Benefits and Compensation

Study Finds Women Gaining Ground as Chief Executives

A recent study conducted by Equilar of CEO turnover in the S&P 1500 has found that women are finding some foothold in the traditionally male-dominated roles of CEO.

A March 2011 study by Catalyst found that while women comprise nearly half (46.7 percent) of the U.S. workforce, they make up only 2.2 percent of the CEOs of Fortune 500 companies. However, Equilar’s recent results show some change to that trend.

The study, conducted between 2007 and 2010, identified 381 S&P 1500 companies that had a change in CEO between 2007 and 2009. An examination of the genders of the departing CEOs found that while only 1.4 percent of the departing CEOs were female, 4.8 percent of the incoming CEOs were women.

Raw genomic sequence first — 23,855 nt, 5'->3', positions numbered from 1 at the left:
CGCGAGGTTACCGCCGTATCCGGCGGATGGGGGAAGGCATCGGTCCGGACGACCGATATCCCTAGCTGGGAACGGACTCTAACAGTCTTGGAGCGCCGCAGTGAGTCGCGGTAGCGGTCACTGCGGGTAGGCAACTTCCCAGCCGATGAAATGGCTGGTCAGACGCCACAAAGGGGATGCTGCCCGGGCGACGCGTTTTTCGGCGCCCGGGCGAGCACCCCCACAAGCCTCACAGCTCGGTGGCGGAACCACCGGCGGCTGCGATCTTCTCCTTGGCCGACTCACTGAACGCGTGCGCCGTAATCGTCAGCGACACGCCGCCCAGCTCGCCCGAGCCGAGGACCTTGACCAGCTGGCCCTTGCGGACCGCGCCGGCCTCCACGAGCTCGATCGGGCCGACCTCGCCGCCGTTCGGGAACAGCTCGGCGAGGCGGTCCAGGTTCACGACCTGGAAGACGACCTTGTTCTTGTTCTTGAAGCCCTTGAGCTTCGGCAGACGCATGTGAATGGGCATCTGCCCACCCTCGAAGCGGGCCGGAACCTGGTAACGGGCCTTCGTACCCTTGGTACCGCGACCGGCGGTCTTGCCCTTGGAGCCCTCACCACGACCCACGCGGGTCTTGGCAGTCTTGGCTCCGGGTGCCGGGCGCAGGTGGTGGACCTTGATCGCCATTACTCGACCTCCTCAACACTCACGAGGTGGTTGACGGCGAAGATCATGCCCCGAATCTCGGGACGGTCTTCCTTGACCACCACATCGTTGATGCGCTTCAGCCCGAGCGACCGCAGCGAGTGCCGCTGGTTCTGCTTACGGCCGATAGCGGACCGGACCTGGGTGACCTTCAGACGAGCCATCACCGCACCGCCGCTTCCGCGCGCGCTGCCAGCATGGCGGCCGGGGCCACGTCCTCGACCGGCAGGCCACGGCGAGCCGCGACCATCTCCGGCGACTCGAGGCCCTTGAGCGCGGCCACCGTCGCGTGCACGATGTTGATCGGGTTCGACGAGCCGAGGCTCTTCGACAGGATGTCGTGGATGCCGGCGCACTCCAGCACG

To put this in perspective, 17 companies rehired a woman for a previous CEO position held by a man, while only 2 female CEOs were replaced by males. (There was only one company where a female CEO replaced another female CEO).

Although this study is limited in scope, it is an important benchmark to monitor over the next few years, as we continue to study the market share of female S&P top earners.